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tgblog Jun 28 2014

Mahabalipuram – The Seashore Temple Town

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Love the sand, water, beaches and surfing? Yet don’t appreciate being in the midst of a crowd? In case your answer is in the affirmative, then the seashore temple town of Mahabalipuram in the Kanchipuram district of Tamil Nadu is a must-visit place for you. Situated at a distance of 50 km south of the South Indian coastal urban hub of Chennai, Mahabalipuram is a destination frequented by students as well as professionals seeking a weekend break. The frequency of visiting domestic and international tourists is also booming at the same time.

The town was an important sea port in ancient times since the 1st Century CE. It was during the rule of the Pallava dynasty that the rock carvings in the form of rathas (chariots), the Shore Temple and the mandapas (cave sanctuaries) came into existence. The town has been classified as a UNESCO World Heritage Site. Apart from the architecture, the town with its adjoining seaside offers a breathtaking view of the blue waters of the Bay of Bengal along with the beach trees.

What to see?


The Shore Temple [Photo Courtesy – beachtomato.com]

The Shore Temple [Photo Courtesy – beachtomato.com]

The Seashore Temple next to the beach is the first site you would want to visit as a tourist. In ancient times, many sailors would refer to the temple as ‘Seven Pagodas’, which acted as a source of navigation for their ships in the high seas. It is said that a prince named Hiranyakasipu was highly critical of lord Vishu, who in turn had a disciple in Hiranyakasipu’s son, Prahlada. Once, the father-son duo had an argument concerning lord Vishnu, when the former committed an act of blasphemy. The god then appeared and killed him. Prahlada then became king and named the kingdom after his son, Bali as Mahabalipuram.

Other sites worth a try are Mahishasuramardhini Cave, Krishna Mandapam, Pancha Pandava Rathas, Balancing Rock, Wide Beach, Trimurti Cave and many others. The Mamallapuram Light House is a definite must-see, from where you can see the blue waters of the Bay of Bengal, the surrounding inland greenery and the sight of rivers meeting the sea in the form of beautiful estuaries.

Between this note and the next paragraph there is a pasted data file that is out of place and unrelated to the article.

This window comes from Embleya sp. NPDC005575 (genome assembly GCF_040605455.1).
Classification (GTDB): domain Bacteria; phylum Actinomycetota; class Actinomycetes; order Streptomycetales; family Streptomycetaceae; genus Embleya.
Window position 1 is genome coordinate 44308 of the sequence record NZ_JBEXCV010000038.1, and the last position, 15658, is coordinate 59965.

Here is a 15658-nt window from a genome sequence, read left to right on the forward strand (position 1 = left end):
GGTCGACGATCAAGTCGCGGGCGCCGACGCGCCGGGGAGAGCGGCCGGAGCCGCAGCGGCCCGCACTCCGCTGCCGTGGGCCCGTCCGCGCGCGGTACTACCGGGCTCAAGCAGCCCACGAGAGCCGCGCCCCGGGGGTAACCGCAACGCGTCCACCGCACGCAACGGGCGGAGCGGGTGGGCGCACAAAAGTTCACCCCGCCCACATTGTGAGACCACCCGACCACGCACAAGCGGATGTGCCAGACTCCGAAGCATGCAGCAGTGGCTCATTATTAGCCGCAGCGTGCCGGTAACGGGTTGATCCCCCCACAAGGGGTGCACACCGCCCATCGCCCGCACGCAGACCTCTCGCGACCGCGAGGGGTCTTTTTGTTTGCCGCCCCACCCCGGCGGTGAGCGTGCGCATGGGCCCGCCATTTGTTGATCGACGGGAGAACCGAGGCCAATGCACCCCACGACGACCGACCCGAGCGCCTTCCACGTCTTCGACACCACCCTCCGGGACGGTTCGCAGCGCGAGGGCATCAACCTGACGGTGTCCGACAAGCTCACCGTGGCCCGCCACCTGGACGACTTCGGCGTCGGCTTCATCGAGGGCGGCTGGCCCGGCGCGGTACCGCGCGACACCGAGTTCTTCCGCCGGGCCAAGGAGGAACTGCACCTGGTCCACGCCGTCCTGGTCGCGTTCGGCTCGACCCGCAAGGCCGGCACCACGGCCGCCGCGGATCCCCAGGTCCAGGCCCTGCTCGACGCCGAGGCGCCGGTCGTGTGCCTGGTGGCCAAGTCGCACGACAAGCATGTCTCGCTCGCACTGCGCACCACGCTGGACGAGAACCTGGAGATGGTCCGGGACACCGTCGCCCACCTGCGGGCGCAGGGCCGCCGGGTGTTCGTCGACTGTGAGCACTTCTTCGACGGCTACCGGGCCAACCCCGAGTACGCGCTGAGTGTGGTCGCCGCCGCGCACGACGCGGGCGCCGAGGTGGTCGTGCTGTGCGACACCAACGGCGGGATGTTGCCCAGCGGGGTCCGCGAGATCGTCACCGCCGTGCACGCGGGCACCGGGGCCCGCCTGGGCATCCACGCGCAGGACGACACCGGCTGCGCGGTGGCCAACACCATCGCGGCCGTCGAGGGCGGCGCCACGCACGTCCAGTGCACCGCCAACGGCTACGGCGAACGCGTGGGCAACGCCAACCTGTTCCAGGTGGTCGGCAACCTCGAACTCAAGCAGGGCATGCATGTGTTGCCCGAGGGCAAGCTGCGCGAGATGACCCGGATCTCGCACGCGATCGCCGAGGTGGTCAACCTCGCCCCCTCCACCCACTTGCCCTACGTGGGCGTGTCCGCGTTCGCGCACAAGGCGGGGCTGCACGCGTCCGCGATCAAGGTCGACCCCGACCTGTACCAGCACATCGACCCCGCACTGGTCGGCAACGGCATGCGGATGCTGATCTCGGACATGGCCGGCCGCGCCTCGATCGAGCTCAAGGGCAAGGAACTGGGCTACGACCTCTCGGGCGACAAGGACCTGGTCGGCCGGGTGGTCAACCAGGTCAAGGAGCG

What to eat?

A look of the town’s cuisine [Photo Courtesy - Chariot Beach Resort]

A look of the town’s cuisine [Photo Courtesy – Chariot Beach Resort]

If you are a street-food lover and like to have a go at seaside fishes deliciously fried and served with masalas, lemon and onions, then the stalls outside or even adjacent to beaches are a must-taste. You can relish these fish delicacies along with the readily available fresh coconut water. The traditional dosa, idli, pongal and sambar can be tried for breakfast. The ever available and popular South Indian thali can be tried for lunch. Looking for evening snacks? Go for filter coffee – the regional speciality. Good restaurants are available in plenty in the town.

Lying very close to Chennai city, it is mostly state-run buses which transport travelers and tourists to and from Mahabalipuram. Regular bus services from CMBT, Koyambedu are available. Bus types include both A/C Volvo and non-A/C. You may opt for the ECR buses which pass along the picturesque East Coast Road to have a memorable journey.


Being a destination quite popular among domestic as well as foreign tourists, the town has a lot of luxurious and extremely comfortable lodgings and hotels. Among such places are Radisson Blu Temple Bay (Tariff – Rs. 6,700 onwards), Indeco Hotel (Tariff – Rs. 3,100 onwards), MGM Beach Resort ( Tariff – Rs. 4,800 onwards) and Ideal Beach Resort (Tariff – Rs. 5,100 onwards). Among the more affordable and cheap options are Lakshmi Lodge (Tariff – Rs. 600 onwards), RamaKrishna Hotel (Tariff – Rs. 500 onwards), Joe Beach Resort (Tariff – Rs. 1,000 onwards), Blue Breeze Guest House (Tariff – Rs. 750 onwards) and others.

Festivals and Events

Mahabalipuram Dance Festival [Photo Courtesy – hannahandtheword.com]

Mahabalipuram Dance Festival [Photo Courtesy – hannahandtheword.com]

The important festivals of the area are Pongal (Tamil New Year) in Januray, Ganesh Chathurthi in August-September and Diwali in October-November. However, the event which sets the town apart and puts it on the international map is the month-long dance festival held in front of Arjuna’s Penance. This open-air festival is held annually around the months of January-February. Dance forms exhibited during this time include the Bharatnatyam, Kathakali and Kuchipudi among others. The state’s tourism department endorses the event with the aim of enticing more tourists.

This place is a vibrant mix of culture, tourism and adventure which you would love to witness at least once in your lifetime. Make sure that you don’t have Mahabalipuram undiscovered when you are in Chennai the next time. While in Chennai, you can check with TicketGoose.com for online bus tickets.

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